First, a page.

Scheduling production so far in advance gives pontoon boat builders time to properly assemble their products. This leads to higher quality over quantity in the market.
Because they’re planning so far out, it means that there’s not a guaranteed open production slot at any given point in time. Meaning, you don’t jump to the front of the schedule line when you place an order.
I want you to be aware of this process so that you understand how important it is to plan ahead if you’re thinking about ordering a new pontoon boat. The further in advance you order the more chance you’ll have of receiving your boat for the upcoming boat season.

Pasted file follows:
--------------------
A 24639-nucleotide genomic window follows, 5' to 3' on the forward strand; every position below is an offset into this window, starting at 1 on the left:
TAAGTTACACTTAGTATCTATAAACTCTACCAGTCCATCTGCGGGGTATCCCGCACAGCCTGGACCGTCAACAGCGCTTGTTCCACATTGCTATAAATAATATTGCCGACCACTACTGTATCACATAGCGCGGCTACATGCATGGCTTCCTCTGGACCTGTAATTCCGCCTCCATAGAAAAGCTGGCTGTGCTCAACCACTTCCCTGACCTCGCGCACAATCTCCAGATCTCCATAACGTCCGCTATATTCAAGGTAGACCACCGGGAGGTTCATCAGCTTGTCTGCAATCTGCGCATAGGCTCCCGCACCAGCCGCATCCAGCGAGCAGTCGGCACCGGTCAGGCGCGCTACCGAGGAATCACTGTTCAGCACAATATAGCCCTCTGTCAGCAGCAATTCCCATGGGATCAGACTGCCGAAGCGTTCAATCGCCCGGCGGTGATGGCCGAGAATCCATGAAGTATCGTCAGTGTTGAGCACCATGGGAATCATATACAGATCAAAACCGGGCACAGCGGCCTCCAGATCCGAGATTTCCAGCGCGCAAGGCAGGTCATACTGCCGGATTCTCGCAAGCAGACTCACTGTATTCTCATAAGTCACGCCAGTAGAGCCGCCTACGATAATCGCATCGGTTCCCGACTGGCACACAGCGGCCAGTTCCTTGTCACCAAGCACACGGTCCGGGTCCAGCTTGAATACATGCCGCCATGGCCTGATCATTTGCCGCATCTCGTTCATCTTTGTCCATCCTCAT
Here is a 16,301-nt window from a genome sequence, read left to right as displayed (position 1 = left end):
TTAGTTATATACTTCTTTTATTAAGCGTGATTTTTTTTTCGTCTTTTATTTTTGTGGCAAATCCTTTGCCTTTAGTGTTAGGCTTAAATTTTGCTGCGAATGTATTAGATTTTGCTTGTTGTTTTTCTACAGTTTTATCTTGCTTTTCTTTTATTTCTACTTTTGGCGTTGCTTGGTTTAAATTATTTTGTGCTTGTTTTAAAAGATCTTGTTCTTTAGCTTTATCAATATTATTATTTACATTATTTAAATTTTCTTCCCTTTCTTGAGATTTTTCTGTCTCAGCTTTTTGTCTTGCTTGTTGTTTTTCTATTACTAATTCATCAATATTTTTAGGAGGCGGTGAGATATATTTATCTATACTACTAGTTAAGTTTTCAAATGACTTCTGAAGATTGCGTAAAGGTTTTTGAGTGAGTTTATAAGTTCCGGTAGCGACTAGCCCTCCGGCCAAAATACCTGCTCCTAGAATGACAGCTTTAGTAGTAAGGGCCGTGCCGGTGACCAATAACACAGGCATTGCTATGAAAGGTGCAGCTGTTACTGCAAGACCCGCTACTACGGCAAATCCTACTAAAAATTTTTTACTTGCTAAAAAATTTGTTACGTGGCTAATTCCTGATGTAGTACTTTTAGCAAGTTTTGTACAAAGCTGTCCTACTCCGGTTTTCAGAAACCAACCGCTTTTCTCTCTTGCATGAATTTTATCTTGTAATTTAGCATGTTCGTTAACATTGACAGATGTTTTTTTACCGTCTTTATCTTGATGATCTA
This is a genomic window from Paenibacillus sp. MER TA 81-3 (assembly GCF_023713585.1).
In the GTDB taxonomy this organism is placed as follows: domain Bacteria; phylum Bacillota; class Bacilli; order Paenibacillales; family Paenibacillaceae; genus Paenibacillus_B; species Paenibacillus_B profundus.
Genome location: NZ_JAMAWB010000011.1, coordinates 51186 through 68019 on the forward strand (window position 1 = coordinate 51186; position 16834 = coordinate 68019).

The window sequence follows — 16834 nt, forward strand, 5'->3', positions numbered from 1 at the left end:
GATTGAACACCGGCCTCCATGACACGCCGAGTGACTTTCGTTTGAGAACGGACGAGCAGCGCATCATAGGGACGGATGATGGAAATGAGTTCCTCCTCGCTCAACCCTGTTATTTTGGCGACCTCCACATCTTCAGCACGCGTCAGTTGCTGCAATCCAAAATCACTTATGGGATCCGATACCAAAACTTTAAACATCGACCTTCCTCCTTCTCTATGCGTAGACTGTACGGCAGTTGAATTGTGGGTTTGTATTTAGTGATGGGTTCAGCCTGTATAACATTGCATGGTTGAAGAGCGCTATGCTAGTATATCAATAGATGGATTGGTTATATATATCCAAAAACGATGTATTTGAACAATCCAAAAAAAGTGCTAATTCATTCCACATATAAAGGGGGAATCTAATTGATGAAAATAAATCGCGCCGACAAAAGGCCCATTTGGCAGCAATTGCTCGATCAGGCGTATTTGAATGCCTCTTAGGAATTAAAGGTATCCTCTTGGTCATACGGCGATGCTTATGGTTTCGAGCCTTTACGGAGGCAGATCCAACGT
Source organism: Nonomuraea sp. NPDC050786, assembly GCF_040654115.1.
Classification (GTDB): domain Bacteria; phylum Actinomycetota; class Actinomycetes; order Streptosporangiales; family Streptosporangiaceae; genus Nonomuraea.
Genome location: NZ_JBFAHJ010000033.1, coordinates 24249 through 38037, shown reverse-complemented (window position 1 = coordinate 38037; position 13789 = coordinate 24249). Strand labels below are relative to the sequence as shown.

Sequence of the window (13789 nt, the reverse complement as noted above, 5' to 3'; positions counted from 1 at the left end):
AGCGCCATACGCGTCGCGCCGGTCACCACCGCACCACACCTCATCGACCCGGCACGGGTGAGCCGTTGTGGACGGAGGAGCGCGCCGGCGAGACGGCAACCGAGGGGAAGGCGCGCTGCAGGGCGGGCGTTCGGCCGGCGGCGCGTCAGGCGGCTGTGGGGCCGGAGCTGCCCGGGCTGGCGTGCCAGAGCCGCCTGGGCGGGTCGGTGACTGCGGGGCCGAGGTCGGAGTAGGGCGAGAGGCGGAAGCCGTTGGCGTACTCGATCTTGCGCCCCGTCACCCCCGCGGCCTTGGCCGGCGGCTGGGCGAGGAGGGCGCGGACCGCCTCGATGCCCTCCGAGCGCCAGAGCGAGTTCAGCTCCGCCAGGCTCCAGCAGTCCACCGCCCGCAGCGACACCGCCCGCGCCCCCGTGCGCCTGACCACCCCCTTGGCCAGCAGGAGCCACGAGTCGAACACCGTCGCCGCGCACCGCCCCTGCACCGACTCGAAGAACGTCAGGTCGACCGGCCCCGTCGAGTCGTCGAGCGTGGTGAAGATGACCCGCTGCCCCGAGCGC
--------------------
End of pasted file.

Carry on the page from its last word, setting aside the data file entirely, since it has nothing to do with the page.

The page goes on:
Supply and Demand
Supply and demand as it relates to your new boat include more than just your dealer’s inventory. If there’s a huge demand for boats in one part of the season, there’s also a huge demand for boat parts.
It’s virtually impossible to ramp up a manufacturing facility over short periods of time. That’s because all of the vendors have to be able to ramp up as well. That includes everything from engines to small components on the boat.
Some of these parts have long lead times such as custom-made furniture that’s produced for a specific boat. Some parts come from small companies that are capped on how much they can produce at one time.
That said, one vendor for one component can keep the line from doubling production. No matter what you do as a manufacturer, if one vendor is short, it can delay the entire production line.
The number of vendors that go into making just one pontoon boat can be anywhere from 50-100 different businesses. That’s 50-100 chances there will be a delay or shortage in the parts necessary to complete your order.